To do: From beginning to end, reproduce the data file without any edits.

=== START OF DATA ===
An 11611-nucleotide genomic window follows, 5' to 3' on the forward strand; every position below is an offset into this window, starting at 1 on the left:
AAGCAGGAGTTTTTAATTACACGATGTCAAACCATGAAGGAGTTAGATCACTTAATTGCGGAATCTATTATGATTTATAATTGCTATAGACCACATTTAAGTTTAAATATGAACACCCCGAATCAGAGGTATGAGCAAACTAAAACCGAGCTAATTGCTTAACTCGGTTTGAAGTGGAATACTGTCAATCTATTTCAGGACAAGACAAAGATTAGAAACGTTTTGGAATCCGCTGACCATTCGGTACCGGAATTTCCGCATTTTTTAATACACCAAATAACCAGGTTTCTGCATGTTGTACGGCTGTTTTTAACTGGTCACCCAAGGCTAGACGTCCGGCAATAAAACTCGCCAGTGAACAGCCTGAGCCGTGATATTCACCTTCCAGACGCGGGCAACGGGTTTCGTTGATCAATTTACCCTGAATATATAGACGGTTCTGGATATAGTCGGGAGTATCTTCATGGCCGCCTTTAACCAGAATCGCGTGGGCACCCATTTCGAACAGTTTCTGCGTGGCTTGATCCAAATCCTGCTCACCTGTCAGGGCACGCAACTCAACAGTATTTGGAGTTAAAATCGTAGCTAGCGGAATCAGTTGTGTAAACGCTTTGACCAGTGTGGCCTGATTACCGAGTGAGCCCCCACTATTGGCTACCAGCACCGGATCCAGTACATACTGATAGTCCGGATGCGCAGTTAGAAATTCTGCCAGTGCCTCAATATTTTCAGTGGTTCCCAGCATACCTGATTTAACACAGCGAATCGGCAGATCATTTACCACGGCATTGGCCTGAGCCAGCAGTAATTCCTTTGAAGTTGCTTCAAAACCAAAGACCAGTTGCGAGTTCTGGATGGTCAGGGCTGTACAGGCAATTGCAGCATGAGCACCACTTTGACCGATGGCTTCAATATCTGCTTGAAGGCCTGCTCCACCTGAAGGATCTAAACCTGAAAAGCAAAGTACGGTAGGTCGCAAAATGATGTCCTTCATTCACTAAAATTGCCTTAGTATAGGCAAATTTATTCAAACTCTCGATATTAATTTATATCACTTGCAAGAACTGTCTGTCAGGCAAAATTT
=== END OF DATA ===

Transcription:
An 11611-nucleotide genomic window follows, 5' to 3' on the forward strand; every position below is an offset into this window, starting at 1 on the left:
AAGCAGGAGTTTTTAATTACACGATGTCAAACCATGAAGGAGTTAGATCACTTAATTGCGGAATCTATTATGATTTATAATTGCTATAGACCACATTTAAGTTTAAATATGAACACCCCGAATCAGAGGTATGAGCAAACTAAAACCGAGCTAATTGCTTAACTCGGTTTGAAGTGGAATACTGTCAATCTATTTCAGGACAAGACAAAGATTAGAAACGTTTTGGAATCCGCTGACCATTCGGTACCGGAATTTCCGCATTTTTTAATACACCAAATAACCAGGTTTCTGCATGTTGTACGGCTGTTTTTAACTGGTCACCCAAGGCTAGACGTCCGGCAATAAAACTCGCCAGTGAACAGCCTGAGCCGTGATATTCACCTTCCAGACGCGGGCAACGGGTTTCGTTGATCAATTTACCCTGAATATATAGACGGTTCTGGATATAGTCGGGAGTATCTTCATGGCCGCCTTTAACCAGAATCGCGTGGGCACCCATTTCGAACAGTTTCTGCGTGGCTTGATCCAAATCCTGCTCACCTGTCAGGGCACGCAACTCAACAGTATTTGGAGTTAAAATCGTAGCTAGCGGAATCAGTTGTGTAAACGCTTTGACCAGTGTGGCCTGATTACCGAGTGAGCCCCCACTATTGGCTACCAGCACCGGATCCAGTACATACTGATAGTCCGGATGCGCAGTTAGAAATTCTGCCAGTGCCTCAATATTTTCAGTGGTTCCCAGCATACCTGATTTAACACAGCGAATCGGCAGATCATTTACCACGGCATTGGCCTGAGCCAGCAGTAATTCCTTTGAAGTTGCTTCAAAACCAAAGACCAGTTGCGAGTTCTGGATGGTCAGGGCTGTACAGGCAATTGCAGCATGAGCACCACTTTGACCGATGGCTTCAATATCTGCTTGAAGGCCTGCTCCACCTGAAGGATCTAAACCTGAAAAGCAAAGTACGGTAGGTCGCAAAATGATGTCCTTCATTCACTAAAATTGCCTTAGTATAGGCAAATTTATTCAAACTCTCGATATTAATTTATATCACTTGCAAGAACTGTCTGTCAGGCAAAATTT